Paul G. Arshagouni, Be Fruitful and Multiply by Other Means if Necessary: The Time has Come to Recognize and Enforce Gestational Surrogacy Agreements, 61 DEPAUL L. REV. 799, 805 (2012).
Id. at 810.
ILL. COMP. STAT. 47/25(b) (2009).
Id. 47/15 (2009).
N.H. REV. STAT. ANN. § 168–B:16 (I)(b) (2010).
Id. § 168-B:16(b); 168–B:23 (III)(a)-(b) (2010).
“The intended mother shall be medically determined to be physiologically unable to bear a child without risk to her health or to the child’s health.” Id. § 168-B:17(II).
SeeMarkens, supra, note 2 at 184.
N.H. REV. STAT. ANN. §168-B:25(V)(e).
SeeMarkens, supra note 2 at 185.
H.R. Tran. Reg. Sess. No. 111 (Ill. 2004).
N.H. REV. STAT. ANN. § 168–B:25(IV) (2002).
See, 750 ILL. COMP. STAT. ANN. 47/20(a)(1)-(5) (West 2009); N.H.REV.STAT. ANN. § 168-B:17(V) (2002).
ILL. COMP. STAT. 47/25(b) (2009).
Arshagouni, supra, note 33 at 811.
“No person or entity shall promote or in any other way solicit or induce for a fee, commission, or other valuable consideration, or with the intent to expectation of receiving the same, any party or parties to enter into a surrogacy arrangement.” N.H.REV.STAT. ANN. § 168-B:16(IV) (2002).
Kindregan & McBride, supra, note 2 at 184.
Baby M, 537 A.2d at 1247-48.
N.H. REV. STAT. ANN. § 168–B:25(IV) (2002).
Arshagouni, supra, note 33 at 828.
Janice C. Ciccarelli & Linda J. Beckman, Navigating Rough Waters: An Overview of Psychological Aspects of Surrogacy, 61 J. Soc. Issues 21, 30 (2005).
Id. at 31.
See Vasanti Jadva et al., Surrogacy: The Experiences of Surrogate Mothers, 18 HUM. REPROD. 2196, 2203-04, 2200 (2003).
Kindregan & McBride, supra note 2 at 175.
Culliton v. Beth Israel Deaconess Med. Ctr., 756 N.E.2d 1133, 1138 (Mass 2001).
This case applies specifically to married heterosexual parents who use their own gametes in gestational surrogacy. See Beth Israel Deaconess Med. Ctr., 756 N.E.2d at 1133; Markens, supra note 2 at 178.
Hodas v. Morin, N.E.2d 320, 321 (Mass. 2004)
Hodas, 814 N.E.2d at 320 (citing to Culliton, 756 N.E.2d at 1138).
R.R. v. M.H., 689 N.E.2d 790, 791-92 (Mass. 1998).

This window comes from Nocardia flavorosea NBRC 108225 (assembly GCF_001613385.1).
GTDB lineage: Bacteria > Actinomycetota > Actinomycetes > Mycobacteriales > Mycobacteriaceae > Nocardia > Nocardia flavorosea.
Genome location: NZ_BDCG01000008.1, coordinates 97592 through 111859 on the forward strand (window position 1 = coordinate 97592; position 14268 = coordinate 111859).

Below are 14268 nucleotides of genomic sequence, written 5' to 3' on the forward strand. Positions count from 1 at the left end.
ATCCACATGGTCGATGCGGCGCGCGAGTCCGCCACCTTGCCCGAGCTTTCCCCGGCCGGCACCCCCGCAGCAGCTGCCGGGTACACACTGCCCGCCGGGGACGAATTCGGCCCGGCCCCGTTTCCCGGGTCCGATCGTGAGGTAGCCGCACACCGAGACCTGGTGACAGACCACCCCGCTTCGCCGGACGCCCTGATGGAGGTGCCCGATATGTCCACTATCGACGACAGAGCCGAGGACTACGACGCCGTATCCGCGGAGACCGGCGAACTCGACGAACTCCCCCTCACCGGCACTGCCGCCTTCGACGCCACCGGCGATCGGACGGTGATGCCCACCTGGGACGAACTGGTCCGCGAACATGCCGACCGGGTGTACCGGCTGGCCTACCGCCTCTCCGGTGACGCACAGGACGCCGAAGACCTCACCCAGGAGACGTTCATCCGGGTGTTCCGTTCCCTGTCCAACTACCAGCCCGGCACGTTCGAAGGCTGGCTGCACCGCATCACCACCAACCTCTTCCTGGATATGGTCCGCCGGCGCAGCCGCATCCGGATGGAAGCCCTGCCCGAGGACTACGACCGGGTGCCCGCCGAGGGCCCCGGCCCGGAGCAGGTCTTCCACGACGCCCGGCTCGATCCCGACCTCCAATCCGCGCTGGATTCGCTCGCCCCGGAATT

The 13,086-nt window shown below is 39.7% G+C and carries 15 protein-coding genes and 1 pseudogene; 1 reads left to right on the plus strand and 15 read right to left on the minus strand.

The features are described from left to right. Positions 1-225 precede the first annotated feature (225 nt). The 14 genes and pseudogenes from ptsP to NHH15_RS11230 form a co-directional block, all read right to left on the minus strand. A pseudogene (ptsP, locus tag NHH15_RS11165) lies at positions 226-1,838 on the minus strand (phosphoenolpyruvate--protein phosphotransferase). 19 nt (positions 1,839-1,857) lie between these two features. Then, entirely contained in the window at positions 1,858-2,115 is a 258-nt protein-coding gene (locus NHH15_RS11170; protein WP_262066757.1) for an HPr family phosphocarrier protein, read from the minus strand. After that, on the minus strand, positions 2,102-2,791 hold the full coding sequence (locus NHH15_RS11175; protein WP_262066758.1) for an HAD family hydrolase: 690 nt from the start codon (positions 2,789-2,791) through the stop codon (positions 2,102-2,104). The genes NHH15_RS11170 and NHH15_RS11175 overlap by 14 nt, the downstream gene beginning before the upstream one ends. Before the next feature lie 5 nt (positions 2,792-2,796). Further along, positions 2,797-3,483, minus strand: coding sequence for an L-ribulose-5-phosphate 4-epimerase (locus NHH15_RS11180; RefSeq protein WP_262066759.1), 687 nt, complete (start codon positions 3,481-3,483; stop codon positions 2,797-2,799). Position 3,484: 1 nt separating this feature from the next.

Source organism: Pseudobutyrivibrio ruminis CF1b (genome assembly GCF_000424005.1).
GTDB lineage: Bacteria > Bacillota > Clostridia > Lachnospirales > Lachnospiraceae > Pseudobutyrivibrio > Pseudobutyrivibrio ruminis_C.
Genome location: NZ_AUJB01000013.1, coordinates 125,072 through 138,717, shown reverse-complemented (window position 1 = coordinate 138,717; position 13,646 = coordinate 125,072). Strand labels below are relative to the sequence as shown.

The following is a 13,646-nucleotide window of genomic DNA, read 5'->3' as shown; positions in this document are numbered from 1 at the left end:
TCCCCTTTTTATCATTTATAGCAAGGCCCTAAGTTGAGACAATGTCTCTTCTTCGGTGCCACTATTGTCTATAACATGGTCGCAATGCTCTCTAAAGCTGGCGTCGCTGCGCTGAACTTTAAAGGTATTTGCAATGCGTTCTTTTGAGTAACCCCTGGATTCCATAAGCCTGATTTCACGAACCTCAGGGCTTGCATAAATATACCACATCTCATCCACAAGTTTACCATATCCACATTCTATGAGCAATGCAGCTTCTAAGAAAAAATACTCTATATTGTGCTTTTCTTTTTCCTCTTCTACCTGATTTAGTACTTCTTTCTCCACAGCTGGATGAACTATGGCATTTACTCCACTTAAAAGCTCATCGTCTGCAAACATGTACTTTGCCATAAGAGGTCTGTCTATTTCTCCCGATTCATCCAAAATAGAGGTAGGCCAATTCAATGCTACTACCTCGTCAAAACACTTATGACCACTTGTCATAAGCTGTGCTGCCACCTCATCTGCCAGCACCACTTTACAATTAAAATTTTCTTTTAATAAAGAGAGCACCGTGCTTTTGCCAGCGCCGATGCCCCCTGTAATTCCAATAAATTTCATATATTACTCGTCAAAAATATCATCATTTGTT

R.R., 689 N.E.2d at 797.
See, e.g., Kentucky - KRS § 199.590 (2006) (banning payment); Nevada - Nev. Rev. Stat. Ann. § 126.045 (2007) (payment restricted to living and medical expenses related to the birth). Washington - Rev. Code Wash. §§ 26.26.011 to .903 (2007) (bans compensation beyond actual medical costs, expenses related to pregnancy, and legal fees related to drafting of the contract). Resources available at CENTER FOR AMERICAN PROGRESS ONLINE, http://www.americanprogress.org/issues/women/news/2007/12/17/3758/guide-to-state-surrogacy-laws/(last visited October 28, 2011).
Markens, supra note 8 at 83.
ILL. COMP. STAT. 47/20(a)(6) (2009).
See, N.H. REV. STAT. ANN. § 168–B:25(IV) (2002).
Baby M, 537 A.2d at 1135-36.
See Jadva supra, note 60 at 2203-4, 2200; Ciccarelli & Beckman,supra, note 58 at 30.
By incentivizing gestational surrogacy, Massachusetts would unfortunately exclude infertile couples who cannot afford a donor egg.
Arshagouni, supra, note 33 at 828.
ILL. COMP. STAT. 47/25(b)(4) (2009).
UNIF. PARENTAGE ACT § 801(a) (amended 2002).
With traditional surrogacy, this position may have some legitimacy; with gestational surrogacy, it does not. See Arshagouni supra, note 33 at 827; see also Stephen Wilkinson, The Exploitation Argument Against Commercial Surrogacy, 17 BIOETHICS 169 (2003).
“The man and the woman who are the intended parents must both be parties to the gestational agreement.” UNIF. PARENTAGE ACT § 801(c) (amended 2002).
The rate of gestational surrogacy nearly doubled between 2004 and 2008. Magdalina Gugucheva, Council for Responsible Genetics, Surrogacy in America 4 (2010), available at http:// www.councilforresponsiblegenetics.org/pageDocuments/KAEVEJ0A1M.pdf.
R.R., 689 N.E.2d at 797.
Markens, supra, note 8 at 105.
See, Baby M, 537 A.2d at 1234.
See, N.H. REV. STAT. ANN. § 168–B:16(IV) & B:25(IV) (2002).
ILL. COMP. STAT. 47/25(b) (2009).
Id. 47/25(b)(4) (2009).
Id. 47/20(a)(6) (2009).
Markens, supra, note 8 at 50.